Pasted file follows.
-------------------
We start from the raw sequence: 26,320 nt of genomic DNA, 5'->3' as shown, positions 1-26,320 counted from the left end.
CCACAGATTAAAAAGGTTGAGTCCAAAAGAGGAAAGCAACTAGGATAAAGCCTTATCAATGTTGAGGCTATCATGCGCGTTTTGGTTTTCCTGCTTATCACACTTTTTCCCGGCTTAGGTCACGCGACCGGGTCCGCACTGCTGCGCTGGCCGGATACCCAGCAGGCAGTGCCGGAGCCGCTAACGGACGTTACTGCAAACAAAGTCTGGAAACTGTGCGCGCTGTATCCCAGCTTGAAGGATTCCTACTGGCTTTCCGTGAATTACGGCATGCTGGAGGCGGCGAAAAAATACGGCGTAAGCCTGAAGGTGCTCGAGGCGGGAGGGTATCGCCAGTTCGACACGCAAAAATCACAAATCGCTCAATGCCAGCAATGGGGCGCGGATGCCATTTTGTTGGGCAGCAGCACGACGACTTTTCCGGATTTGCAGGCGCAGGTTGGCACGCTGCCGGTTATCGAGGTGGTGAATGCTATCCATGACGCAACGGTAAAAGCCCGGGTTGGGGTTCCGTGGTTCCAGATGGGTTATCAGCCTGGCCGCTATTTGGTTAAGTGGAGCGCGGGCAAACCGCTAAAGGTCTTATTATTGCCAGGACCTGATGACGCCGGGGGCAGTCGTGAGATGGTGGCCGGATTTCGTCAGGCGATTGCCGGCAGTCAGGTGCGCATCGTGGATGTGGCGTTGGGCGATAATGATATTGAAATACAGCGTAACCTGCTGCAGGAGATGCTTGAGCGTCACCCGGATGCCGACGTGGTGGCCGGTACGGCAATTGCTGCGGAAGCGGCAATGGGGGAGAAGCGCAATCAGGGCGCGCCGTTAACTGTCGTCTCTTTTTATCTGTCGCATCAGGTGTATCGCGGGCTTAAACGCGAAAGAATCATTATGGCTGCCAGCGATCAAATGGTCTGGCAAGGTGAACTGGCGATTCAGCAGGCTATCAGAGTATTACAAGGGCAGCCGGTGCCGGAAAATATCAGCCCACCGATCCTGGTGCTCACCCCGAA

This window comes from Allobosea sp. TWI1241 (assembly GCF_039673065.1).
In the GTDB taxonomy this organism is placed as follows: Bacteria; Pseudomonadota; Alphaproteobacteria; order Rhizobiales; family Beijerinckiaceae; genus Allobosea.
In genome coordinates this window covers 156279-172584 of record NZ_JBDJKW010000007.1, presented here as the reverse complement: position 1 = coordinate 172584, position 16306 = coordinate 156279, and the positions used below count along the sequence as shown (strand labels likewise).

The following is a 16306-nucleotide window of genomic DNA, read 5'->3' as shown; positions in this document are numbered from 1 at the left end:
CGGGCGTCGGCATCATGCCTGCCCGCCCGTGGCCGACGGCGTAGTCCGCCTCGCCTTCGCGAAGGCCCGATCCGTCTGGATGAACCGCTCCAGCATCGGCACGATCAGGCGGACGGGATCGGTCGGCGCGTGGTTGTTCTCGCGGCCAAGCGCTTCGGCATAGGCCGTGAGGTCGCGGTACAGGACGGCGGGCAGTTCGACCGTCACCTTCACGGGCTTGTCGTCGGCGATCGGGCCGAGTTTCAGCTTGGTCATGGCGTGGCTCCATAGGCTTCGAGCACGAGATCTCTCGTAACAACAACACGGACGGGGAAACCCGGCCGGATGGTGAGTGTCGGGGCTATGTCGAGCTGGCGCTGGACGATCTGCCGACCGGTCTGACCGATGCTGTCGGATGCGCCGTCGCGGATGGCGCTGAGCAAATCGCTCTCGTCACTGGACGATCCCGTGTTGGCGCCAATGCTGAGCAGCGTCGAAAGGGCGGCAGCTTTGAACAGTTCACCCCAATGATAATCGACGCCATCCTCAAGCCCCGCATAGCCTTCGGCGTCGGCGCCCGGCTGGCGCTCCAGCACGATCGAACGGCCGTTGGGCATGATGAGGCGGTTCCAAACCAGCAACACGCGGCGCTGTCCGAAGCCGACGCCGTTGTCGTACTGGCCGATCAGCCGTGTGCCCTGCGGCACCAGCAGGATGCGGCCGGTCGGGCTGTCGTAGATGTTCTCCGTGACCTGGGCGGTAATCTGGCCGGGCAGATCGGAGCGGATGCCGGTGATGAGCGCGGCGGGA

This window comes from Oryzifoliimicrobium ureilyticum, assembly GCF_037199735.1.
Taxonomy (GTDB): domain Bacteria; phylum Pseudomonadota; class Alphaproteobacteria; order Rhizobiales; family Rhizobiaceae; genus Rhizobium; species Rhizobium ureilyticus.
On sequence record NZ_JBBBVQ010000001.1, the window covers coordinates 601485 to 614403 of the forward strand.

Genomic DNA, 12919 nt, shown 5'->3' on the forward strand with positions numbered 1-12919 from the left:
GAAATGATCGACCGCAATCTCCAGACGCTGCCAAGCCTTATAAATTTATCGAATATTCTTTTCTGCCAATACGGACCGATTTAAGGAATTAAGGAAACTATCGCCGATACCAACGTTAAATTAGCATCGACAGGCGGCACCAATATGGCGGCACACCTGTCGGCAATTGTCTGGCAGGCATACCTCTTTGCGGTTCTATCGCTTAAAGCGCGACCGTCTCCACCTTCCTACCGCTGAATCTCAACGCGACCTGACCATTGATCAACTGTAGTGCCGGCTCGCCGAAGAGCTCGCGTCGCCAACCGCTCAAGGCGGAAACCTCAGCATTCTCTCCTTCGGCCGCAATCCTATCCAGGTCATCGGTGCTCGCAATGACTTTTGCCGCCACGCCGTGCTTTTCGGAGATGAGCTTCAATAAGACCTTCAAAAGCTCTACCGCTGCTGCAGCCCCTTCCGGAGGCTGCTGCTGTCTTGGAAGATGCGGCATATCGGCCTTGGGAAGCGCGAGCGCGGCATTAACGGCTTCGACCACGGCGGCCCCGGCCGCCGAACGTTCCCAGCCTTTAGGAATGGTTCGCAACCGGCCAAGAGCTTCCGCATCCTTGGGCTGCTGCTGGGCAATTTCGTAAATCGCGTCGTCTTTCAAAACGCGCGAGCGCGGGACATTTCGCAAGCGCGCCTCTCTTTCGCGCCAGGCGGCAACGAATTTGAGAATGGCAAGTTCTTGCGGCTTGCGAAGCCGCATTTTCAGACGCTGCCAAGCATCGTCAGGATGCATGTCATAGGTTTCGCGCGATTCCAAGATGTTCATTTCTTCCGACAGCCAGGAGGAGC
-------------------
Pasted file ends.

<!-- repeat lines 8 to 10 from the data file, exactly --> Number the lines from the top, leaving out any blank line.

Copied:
This window comes from Oryzifoliimicrobium ureilyticum, assembly GCF_037199735.1.
Taxonomy (GTDB): domain Bacteria; phylum Pseudomonadota; class Alphaproteobacteria; order Rhizobiales; family Rhizobiaceae; genus Rhizobium; species Rhizobium ureilyticus.
On sequence record NZ_JBBBVQ010000001.1, the window covers coordinates 601485 to 614403 of the forward strand.